Please Note: This article is written for users of the following Microsoft Excel versions: 2007, 2010, 2013, and 2016. If you are using an earlier version (Excel 2003 or earlier), this tip may not work for you. For a version of this tip written specifically for earlier versions of Excel, click here: Throwing Out the Lowest Score.
by Allen Wyatt
(last updated November 5, 2016)
I remember when I was in junior high school, my algebra teacher (Mr. Jones) would periodically take pity on us and institute a grading plan that was actually quite helpful. Mr. Jones would take a look at all our quiz scores for the grading period, and then throw out the lowest score. (Sometimes I think that is all that got me through his class.)
Using Excel, Mr. Jones could easily have automated the throwing out of the lowest score. For instance, let's say that the quiz scores for the period were in cells B3:B12. Putting the following in cell B13 provides a total for the scores:
This isn't exactly what is wanted, since the lowest score is still figured into the total. To throw out the lowest score, simply change the formula in B13 to the following:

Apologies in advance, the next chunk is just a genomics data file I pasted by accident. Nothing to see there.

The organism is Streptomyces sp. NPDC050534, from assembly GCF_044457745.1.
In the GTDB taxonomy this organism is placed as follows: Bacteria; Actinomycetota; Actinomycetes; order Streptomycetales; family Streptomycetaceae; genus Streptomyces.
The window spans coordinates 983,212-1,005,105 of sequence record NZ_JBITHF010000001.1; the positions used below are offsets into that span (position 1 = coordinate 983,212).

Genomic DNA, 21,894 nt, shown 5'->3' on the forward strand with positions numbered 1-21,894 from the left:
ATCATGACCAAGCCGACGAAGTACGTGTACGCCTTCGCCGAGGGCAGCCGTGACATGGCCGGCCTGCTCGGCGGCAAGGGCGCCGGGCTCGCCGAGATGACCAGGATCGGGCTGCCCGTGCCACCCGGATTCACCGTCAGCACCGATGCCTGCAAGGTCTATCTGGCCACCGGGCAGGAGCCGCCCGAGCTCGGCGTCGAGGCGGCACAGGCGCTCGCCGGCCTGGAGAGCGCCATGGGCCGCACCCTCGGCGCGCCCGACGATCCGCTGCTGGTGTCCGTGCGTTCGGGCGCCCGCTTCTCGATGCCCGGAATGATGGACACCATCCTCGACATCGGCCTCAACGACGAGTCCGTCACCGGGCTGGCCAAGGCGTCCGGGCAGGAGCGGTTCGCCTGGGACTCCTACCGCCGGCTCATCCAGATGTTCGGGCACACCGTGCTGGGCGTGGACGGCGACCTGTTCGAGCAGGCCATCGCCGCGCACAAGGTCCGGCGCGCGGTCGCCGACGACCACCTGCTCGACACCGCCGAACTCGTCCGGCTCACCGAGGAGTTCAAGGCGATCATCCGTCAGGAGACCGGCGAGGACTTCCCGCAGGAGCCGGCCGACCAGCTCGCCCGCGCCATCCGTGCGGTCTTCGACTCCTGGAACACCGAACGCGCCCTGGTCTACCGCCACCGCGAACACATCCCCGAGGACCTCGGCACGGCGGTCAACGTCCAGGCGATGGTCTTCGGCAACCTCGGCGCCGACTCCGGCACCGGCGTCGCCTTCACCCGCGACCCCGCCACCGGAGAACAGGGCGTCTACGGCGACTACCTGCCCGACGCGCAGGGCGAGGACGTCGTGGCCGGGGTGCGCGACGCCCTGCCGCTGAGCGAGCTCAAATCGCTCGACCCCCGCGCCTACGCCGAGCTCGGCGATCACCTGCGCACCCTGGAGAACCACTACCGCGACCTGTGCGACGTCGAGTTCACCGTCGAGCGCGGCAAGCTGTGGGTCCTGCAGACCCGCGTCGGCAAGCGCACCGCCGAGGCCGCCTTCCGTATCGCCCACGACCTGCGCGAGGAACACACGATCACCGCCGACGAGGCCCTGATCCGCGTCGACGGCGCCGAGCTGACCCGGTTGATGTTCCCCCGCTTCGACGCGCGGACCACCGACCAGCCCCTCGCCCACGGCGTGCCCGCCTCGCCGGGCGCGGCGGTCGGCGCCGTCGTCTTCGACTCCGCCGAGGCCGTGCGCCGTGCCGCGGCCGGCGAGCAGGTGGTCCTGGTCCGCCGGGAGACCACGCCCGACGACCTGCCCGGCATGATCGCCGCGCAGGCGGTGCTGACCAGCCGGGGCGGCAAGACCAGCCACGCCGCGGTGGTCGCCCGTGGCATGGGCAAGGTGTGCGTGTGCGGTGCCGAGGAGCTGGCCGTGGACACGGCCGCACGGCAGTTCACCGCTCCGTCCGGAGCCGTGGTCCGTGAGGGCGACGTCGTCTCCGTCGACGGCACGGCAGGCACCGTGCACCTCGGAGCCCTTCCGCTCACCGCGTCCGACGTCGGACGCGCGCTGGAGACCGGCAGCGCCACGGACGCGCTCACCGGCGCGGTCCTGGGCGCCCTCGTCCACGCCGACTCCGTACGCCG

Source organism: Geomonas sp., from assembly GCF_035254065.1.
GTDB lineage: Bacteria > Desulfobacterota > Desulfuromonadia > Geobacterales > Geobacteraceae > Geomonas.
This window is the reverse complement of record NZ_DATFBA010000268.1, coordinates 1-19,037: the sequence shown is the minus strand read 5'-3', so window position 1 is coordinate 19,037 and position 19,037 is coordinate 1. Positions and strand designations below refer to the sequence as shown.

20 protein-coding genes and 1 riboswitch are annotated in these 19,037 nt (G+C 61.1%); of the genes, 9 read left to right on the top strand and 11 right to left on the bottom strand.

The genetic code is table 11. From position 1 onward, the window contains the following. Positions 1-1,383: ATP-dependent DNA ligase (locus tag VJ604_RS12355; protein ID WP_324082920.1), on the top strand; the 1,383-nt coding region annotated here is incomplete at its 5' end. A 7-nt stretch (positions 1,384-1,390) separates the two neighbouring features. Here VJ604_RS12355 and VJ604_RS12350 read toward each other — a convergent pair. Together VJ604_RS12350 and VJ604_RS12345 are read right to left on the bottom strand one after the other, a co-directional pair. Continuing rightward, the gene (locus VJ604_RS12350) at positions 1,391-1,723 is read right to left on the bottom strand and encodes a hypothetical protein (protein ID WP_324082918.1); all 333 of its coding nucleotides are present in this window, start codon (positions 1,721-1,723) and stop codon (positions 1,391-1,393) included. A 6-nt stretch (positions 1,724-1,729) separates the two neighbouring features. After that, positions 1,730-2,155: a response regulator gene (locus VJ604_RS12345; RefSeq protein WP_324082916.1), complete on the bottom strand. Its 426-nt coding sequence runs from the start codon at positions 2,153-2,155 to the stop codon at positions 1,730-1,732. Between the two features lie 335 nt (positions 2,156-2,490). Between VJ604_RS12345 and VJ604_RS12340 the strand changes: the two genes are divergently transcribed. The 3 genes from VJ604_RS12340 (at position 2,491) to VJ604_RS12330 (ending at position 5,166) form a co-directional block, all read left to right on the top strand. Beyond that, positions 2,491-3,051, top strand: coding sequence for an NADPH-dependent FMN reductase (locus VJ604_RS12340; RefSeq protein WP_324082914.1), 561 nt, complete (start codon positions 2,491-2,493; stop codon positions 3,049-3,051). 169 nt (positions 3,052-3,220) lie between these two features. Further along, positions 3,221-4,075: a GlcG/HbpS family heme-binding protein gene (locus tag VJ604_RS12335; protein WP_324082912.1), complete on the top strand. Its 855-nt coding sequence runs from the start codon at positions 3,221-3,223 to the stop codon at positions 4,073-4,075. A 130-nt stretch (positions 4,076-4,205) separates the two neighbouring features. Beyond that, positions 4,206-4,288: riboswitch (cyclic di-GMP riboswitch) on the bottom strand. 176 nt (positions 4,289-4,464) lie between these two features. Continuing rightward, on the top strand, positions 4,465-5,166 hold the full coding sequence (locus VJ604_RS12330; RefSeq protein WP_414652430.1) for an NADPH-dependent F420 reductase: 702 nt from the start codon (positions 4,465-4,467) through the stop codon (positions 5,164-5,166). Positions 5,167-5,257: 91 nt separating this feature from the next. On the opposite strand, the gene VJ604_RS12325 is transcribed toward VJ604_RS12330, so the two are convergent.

The SMALL worksheet function returns, in this case, the lowest score in the range. When that is subtracted from the total, the result is that the lowest score is removed from the mix. You could also use a slightly different formula to remove the lowest score:
Either approach will work fine.
(Mr. Jones would have been more impressed with this than he was with my algebra skills.)
ExcelTips is your source for cost-effective Microsoft Excel training. This tip (12358) applies to Microsoft Excel 2007, 2010, 2013, and 2016. You can find a version of this tip for the older menu interface of Excel here: Throwing Out the Lowest Score.
Excel Smarts for Beginners! Featuring the friendly and trusted For Dummies style, this popular guide shows beginners how to get up and running with Excel while also helping more experienced users get comfortable with the newest features. Check out Excel 2013 For Dummies today!
With a long list of items in a worksheet, you may want to determine the last time a particular item appeared in the list. ...Discover More
When you store textual information in a worksheet, it can be helpful to figure out if that information follows a pattern ...Discover More
Want to create a sequential pattern using formulas? It's easy to do if you take a look at how your data repeats. This tip ...Discover More
FREE SERVICE: Get tips like this every week in ExcelTips, a free productivity newsletter. Enter your address and click "Subscribe."
Got a version of Excel that uses the ribbon interface (Excel 2007 or later)? This site is for you! If you use an earlier version of Excel, visit our ExcelTips site focusing on the menu interface.